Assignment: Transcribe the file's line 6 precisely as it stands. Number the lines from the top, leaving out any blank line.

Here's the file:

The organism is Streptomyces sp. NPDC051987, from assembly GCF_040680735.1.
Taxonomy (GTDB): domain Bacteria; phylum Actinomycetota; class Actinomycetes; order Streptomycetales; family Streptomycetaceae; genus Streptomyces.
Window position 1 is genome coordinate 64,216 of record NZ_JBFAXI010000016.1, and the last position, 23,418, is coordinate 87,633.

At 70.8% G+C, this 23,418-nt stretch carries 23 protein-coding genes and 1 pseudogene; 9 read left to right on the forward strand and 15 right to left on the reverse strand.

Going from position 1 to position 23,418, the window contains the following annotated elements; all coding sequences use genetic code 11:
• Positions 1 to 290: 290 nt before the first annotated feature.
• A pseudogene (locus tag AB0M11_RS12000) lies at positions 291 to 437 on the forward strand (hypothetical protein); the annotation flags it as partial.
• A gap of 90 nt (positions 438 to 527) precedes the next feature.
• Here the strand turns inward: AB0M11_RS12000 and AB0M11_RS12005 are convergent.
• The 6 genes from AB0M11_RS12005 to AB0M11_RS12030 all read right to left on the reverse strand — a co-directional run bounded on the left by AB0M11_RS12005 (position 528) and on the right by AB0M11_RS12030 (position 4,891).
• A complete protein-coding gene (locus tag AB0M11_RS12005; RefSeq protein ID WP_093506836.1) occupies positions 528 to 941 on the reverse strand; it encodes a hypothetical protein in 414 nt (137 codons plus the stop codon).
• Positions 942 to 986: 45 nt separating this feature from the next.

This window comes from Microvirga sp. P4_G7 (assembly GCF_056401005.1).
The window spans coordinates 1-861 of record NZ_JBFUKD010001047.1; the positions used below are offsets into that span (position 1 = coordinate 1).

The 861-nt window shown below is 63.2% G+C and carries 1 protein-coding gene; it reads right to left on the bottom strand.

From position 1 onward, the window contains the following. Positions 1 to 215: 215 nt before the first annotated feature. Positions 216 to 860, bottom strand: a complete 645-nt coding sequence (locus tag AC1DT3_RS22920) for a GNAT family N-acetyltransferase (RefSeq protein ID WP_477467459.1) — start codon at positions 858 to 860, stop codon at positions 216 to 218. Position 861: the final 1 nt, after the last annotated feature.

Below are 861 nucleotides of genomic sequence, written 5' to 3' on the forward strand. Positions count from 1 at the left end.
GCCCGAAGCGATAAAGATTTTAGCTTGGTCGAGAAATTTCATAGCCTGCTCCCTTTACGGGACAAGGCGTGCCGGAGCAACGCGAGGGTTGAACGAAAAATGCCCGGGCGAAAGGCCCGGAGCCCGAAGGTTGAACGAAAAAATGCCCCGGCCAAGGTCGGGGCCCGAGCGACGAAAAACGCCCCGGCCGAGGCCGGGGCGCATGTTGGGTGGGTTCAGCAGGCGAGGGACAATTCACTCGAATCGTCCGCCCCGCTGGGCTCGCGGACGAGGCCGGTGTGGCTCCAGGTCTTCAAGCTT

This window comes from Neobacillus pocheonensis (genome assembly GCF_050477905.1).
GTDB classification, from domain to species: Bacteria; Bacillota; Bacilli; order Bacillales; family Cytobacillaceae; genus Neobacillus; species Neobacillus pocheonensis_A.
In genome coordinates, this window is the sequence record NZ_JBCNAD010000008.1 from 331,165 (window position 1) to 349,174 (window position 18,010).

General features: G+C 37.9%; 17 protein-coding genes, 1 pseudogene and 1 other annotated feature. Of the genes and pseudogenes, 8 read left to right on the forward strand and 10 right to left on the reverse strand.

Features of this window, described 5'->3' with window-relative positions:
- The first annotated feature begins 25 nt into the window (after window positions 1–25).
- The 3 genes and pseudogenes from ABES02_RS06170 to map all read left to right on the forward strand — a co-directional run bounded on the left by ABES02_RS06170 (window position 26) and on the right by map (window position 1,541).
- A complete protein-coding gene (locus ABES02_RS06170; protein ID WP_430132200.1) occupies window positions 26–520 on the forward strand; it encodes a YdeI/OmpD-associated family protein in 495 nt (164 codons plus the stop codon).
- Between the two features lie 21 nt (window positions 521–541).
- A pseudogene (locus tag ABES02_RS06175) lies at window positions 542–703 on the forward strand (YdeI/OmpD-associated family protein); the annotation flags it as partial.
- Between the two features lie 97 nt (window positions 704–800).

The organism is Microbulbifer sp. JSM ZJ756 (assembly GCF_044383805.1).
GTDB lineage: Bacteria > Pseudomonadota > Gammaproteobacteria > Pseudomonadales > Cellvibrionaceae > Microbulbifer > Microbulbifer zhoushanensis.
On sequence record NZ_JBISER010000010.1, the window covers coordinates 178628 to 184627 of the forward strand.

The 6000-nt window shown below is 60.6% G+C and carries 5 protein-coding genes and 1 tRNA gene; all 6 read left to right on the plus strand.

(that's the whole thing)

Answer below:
• Positions 1 to 290: 290 nt before the first annotated feature.